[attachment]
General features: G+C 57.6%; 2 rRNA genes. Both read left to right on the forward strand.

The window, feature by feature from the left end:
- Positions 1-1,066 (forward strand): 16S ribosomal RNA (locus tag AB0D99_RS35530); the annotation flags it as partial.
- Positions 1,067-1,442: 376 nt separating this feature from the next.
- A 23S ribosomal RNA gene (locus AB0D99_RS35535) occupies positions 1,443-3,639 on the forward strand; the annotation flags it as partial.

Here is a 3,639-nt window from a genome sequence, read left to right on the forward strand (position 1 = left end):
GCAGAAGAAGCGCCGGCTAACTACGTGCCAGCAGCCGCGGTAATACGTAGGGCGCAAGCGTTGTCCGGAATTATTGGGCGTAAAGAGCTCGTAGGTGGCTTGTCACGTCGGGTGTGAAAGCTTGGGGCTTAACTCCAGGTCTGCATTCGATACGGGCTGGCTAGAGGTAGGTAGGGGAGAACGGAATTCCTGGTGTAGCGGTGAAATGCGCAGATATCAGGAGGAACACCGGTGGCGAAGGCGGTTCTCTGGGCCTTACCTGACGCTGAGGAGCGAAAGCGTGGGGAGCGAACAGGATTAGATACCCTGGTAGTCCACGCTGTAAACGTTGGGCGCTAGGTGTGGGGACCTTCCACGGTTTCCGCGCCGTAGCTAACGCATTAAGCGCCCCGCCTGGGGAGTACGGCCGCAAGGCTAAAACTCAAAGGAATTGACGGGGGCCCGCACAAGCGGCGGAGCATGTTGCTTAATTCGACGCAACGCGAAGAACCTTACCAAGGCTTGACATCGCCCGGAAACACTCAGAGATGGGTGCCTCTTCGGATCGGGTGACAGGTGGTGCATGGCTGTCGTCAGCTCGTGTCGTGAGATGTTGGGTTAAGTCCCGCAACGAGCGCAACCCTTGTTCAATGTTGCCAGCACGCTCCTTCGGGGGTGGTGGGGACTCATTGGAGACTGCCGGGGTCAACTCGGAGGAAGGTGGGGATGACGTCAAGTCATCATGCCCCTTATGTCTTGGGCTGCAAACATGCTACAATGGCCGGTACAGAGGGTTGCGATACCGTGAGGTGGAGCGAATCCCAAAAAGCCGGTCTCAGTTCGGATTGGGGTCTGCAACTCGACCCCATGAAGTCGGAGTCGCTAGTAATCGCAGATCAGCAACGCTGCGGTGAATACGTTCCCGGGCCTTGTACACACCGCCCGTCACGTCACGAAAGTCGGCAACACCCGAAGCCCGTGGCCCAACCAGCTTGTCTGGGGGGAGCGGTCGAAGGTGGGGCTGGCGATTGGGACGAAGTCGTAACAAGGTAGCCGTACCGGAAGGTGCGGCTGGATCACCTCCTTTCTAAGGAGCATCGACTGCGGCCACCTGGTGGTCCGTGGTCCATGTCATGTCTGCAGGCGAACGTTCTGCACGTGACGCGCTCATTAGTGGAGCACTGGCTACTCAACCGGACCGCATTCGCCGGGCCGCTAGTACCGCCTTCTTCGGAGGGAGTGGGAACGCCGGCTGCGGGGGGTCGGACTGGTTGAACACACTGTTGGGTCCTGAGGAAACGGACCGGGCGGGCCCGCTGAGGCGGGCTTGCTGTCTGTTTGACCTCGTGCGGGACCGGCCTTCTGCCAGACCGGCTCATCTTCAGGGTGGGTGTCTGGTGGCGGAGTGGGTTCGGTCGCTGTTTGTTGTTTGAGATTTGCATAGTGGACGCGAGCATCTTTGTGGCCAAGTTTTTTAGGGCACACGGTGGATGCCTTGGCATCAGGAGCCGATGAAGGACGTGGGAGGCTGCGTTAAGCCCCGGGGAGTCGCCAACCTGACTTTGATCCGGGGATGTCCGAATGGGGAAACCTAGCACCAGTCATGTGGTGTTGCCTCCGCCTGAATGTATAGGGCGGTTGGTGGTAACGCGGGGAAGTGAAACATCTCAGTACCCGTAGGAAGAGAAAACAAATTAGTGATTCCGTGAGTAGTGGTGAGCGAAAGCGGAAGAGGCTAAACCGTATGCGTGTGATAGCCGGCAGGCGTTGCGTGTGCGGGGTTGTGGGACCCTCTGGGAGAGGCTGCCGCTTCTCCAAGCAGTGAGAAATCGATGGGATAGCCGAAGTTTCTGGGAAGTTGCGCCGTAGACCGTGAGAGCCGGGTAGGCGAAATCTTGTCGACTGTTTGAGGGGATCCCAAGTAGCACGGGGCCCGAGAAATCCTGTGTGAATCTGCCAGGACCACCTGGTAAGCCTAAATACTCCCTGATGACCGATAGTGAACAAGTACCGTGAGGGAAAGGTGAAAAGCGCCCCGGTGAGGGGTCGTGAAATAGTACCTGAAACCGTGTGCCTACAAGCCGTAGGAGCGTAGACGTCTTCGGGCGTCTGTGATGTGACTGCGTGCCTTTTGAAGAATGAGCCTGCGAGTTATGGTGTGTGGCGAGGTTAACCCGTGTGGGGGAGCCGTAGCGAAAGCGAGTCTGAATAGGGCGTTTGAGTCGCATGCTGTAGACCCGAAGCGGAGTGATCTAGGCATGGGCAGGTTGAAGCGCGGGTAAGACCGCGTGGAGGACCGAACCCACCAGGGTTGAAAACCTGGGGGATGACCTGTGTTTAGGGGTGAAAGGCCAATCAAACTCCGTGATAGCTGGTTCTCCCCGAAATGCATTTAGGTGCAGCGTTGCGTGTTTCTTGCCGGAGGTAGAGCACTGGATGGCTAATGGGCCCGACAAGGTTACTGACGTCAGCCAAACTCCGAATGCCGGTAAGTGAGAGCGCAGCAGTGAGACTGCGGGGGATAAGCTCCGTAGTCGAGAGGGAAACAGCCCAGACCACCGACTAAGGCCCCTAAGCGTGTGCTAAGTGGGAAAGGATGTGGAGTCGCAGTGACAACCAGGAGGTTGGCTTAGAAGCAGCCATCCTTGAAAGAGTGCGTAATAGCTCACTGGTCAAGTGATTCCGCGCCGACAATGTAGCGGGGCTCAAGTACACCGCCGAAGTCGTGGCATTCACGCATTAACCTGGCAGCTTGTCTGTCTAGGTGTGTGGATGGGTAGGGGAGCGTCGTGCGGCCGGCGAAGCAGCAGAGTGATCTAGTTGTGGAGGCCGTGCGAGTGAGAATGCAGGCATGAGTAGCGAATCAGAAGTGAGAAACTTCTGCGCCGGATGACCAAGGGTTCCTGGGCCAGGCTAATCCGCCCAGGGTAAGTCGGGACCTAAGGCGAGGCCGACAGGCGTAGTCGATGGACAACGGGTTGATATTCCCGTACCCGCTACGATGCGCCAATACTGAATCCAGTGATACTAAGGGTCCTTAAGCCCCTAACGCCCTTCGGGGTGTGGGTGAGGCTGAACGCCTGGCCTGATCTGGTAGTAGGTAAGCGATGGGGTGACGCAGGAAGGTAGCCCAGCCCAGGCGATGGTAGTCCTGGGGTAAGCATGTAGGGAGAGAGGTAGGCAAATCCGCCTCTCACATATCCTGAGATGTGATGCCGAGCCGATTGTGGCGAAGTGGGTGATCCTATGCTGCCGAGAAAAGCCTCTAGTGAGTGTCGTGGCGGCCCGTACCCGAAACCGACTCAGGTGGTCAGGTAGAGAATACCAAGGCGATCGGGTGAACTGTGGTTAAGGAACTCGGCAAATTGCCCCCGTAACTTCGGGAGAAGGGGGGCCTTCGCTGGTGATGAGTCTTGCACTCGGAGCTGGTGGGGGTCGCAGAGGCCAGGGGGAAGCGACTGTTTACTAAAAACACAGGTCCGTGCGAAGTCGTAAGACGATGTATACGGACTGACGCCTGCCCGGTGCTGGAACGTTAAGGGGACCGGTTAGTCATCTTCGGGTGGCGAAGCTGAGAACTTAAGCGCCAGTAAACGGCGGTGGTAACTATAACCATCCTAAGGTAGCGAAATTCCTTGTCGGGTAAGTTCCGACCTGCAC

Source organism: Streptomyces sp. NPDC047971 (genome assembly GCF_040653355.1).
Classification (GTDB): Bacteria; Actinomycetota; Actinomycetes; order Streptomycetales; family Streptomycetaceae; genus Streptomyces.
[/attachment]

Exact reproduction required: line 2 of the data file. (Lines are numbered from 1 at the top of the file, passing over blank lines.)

The window, feature by feature from the left end: